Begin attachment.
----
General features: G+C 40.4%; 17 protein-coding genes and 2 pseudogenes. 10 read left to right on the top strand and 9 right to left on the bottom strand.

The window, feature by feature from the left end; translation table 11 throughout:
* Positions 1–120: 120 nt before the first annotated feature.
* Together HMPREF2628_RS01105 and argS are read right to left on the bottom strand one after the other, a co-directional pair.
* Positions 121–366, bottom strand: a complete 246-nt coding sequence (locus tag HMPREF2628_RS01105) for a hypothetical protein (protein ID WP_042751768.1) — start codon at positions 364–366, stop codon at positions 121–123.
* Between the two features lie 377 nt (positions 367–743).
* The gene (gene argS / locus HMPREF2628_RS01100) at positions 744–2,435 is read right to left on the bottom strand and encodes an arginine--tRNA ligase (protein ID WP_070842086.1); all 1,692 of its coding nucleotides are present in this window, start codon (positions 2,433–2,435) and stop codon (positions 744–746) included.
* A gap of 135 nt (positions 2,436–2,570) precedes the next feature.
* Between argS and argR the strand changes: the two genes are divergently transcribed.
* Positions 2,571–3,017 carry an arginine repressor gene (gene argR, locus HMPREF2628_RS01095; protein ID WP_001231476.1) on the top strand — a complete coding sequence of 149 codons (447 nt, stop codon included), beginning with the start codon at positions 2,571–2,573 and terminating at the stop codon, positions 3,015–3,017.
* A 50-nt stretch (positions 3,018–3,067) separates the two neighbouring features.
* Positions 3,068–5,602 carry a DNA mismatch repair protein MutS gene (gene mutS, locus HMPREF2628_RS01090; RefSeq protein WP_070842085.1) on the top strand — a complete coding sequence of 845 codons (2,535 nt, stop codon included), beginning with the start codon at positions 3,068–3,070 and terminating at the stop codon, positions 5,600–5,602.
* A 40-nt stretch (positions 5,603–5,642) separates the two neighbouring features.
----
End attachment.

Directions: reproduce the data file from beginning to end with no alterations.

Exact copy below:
General features: G+C 40.4%; 17 protein-coding genes and 2 pseudogenes. 10 read left to right on the top strand and 9 right to left on the bottom strand.

The window, feature by feature from the left end; translation table 11 throughout:
* Positions 1–120: 120 nt before the first annotated feature.
* Together HMPREF2628_RS01105 and argS are read right to left on the bottom strand one after the other, a co-directional pair.
* Positions 121–366, bottom strand: a complete 246-nt coding sequence (locus tag HMPREF2628_RS01105) for a hypothetical protein (protein ID WP_042751768.1) — start codon at positions 364–366, stop codon at positions 121–123.
* Between the two features lie 377 nt (positions 367–743).
* The gene (gene argS / locus HMPREF2628_RS01100) at positions 744–2,435 is read right to left on the bottom strand and encodes an arginine--tRNA ligase (protein ID WP_070842086.1); all 1,692 of its coding nucleotides are present in this window, start codon (positions 2,433–2,435) and stop codon (positions 744–746) included.
* A gap of 135 nt (positions 2,436–2,570) precedes the next feature.
* Between argS and argR the strand changes: the two genes are divergently transcribed.
* Positions 2,571–3,017 carry an arginine repressor gene (gene argR, locus HMPREF2628_RS01095; protein ID WP_001231476.1) on the top strand — a complete coding sequence of 149 codons (447 nt, stop codon included), beginning with the start codon at positions 2,571–2,573 and terminating at the stop codon, positions 3,015–3,017.
* A 50-nt stretch (positions 3,018–3,067) separates the two neighbouring features.
* Positions 3,068–5,602 carry a DNA mismatch repair protein MutS gene (gene mutS, locus HMPREF2628_RS01090; RefSeq protein WP_070842085.1) on the top strand — a complete coding sequence of 845 codons (2,535 nt, stop codon included), beginning with the start codon at positions 3,068–3,070 and terminating at the stop codon, positions 5,600–5,602.
* A 40-nt stretch (positions 5,603–5,642) separates the two neighbouring features.